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By The easy availability of Chinese weapons is fuelling conflicts and radical violence in Southeast Asia, writes Subir Bhaumik
  • Published 19.09.13

The American senator, Larry Pressler, had told mediapersons during his 2002 visit to Calcutta that China was not merely a source of nuclear proliferation but — what he considered more dangerous — the major source of small arms proliferation. He was bang on spot. Across the ‘little war’ theatres of South and Southeast Asia and as far as the killing fields of Iraq and now Syria, non-State actors and many State actors tend to use Chinese weapons, not only because they are cheap, easily available and easy to transport, but also because they are user-friendly and can be effectively used without much training.

China is no longer an exporter of revolution, as during the heyday of Mao Zedong and his failed Cultural Revolution. Several batches of Naga and Mizo rebels from India’s troubled Northeast marched to China’s Yunnan province between 1966 and 1976 to receive training in guerrilla warfare and marched back with weapons given to them for free to fight Indian forces. After Deng Xiaoping took charge, that stopped. Indian intelligence does suggest the presence of the United Liberation Front of Asom military wing chief, Paresh Barua, in the Myanmar-China border town of Ruili and his reported liaison with Chinese intelligence, but there is no indication that any northeastern Indian rebel groups are getting Chinese weapons for free these days. They all come for a price, as Chinese ordnance giants like Norinco seek to boost exports, even if that involves questionable means and the killing machines end up with non-State actors, including some regimes friendly with China and even in receipt of Chinese aid.

The blackmarkets of Southeast Asia, awash with weapons of American, Chinese and Soviet make in the aftermath of the Vietnam war, provided insurgents in India, Bangladesh, Sri Lanka and other southeastern Asian countries with the weapons they needed for their separatist campaigns. The Liberation Tigers of Tamil Eelam put the Naga, Manipuri and Assamese rebels of northeastern India in touch with a Karaikal syndicate (Tamil Muslims from the French colony, Karaikal, now in Tamil Nadu, who had settled in Indo-China during French colonial rule) active on the Thai-Cambodian border in early 1990s. This was when these rebels were running out of the supplies secured from Chinese sources until 1976 and from Bangladesh blackmarkets, where defeated Pakistanis had left behind much weaponry in 1971. The Karaikal syndicate would deliver these weapons to the rebel conduits at the Thai port of Ranong and the ships docked there would be cleared for their South Asian voyages by corrupt Thai generals who had been paid off. With the Khmer Rouge falling apart, more illegal weapons were available to the Karaikal syndicate to sell to the rebels of northeastern India and other groups like the Indian and Nepali Maoists who would buy from them at a premium.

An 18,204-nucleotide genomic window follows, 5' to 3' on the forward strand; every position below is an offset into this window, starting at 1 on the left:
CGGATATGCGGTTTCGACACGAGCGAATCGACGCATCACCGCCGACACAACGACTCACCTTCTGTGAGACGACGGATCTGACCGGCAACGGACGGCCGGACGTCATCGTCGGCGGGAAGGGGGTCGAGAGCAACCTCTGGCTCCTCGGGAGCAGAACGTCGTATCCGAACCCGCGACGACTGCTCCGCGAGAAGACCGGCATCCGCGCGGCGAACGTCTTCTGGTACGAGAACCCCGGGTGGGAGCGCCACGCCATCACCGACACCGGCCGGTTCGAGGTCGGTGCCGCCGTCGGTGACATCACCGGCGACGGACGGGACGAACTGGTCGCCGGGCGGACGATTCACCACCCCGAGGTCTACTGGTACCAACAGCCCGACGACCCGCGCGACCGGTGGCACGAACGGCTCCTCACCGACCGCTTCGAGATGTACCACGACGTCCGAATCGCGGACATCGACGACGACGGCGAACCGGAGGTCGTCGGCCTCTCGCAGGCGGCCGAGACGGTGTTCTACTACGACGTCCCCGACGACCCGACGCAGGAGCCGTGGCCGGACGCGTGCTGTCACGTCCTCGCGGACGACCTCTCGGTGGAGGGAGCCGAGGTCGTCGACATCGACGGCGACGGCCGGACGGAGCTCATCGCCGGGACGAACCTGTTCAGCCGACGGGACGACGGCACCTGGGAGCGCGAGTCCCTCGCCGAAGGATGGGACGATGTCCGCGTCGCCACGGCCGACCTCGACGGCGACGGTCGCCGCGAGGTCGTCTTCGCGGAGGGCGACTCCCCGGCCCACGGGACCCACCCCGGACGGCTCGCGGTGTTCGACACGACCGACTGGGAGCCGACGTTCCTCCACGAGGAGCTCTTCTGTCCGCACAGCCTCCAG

That called for use of the Bangladesh coast to receive these illegal consignments and then take them into India’s Northeast or elsewhere. In April-March 1995, the Indian army launched ‘Operation Golden bird’ in southern Mizoram when it received intelligence that a combined group of Naga, Manipuri and Assamese rebels had picked up a huge consignment of weapons landed by ship at Wyakuang beach near Cox’s Bazar in Bangladesh. Thirty-eight rebels were killed and 118, including some leaders, were arrested during the several encounters between the guerrillas and formations of the 57th Mountain Division. The Myanmar army played its part by sealing its side of the border until the awarding of the Nehru peace prize to Aung Sang Suu Kyi upset them and the survivors of the trapped rebel column managed to escape into the wilds of Myanmar’s Chin Hills through gaps in the dragnet caused by the Tatmadaw’s withdrawal.

Two huge seizures of weapons in Bangladesh a decade later proved that the country’s coast was still valued as a safe zone for landing these illegal weapons shipments. In July 2003, Bangladesh police and the Rapid Action Battalion seized a huge consignment of weapons, ammunition and explosives at Jogarpara in Bogra. The consignment belonged to the All Tripura Tiger Force, believed to be close to the ULFA, but it was said to be heading for West Bengal, possibly for sale to the Indian and Nepali Maoists who had already started sourcing the weapons from northeastern rebels. Then in April 2004 came the huge seizure of weapons and ammunition at Karnaphuli jetty in Chittagong — a consignment good enough to arm two full battalions of regular forces. The case has now been revived after the Awami League came to power and a lookout notice has been issued by a Chittagong court for the ULFA military wing chief, Barua, who was believed to have been waiting in the port city for the consignment. Several top figures in the Bangladesh Nationalist Party-Jamaat e-Islami government, including the former industry minister, Motiur Rahman Nizami (of Jamaat-e-Islami), and those heading intelligence organizations in Bangladesh at that time have been implicated in the case.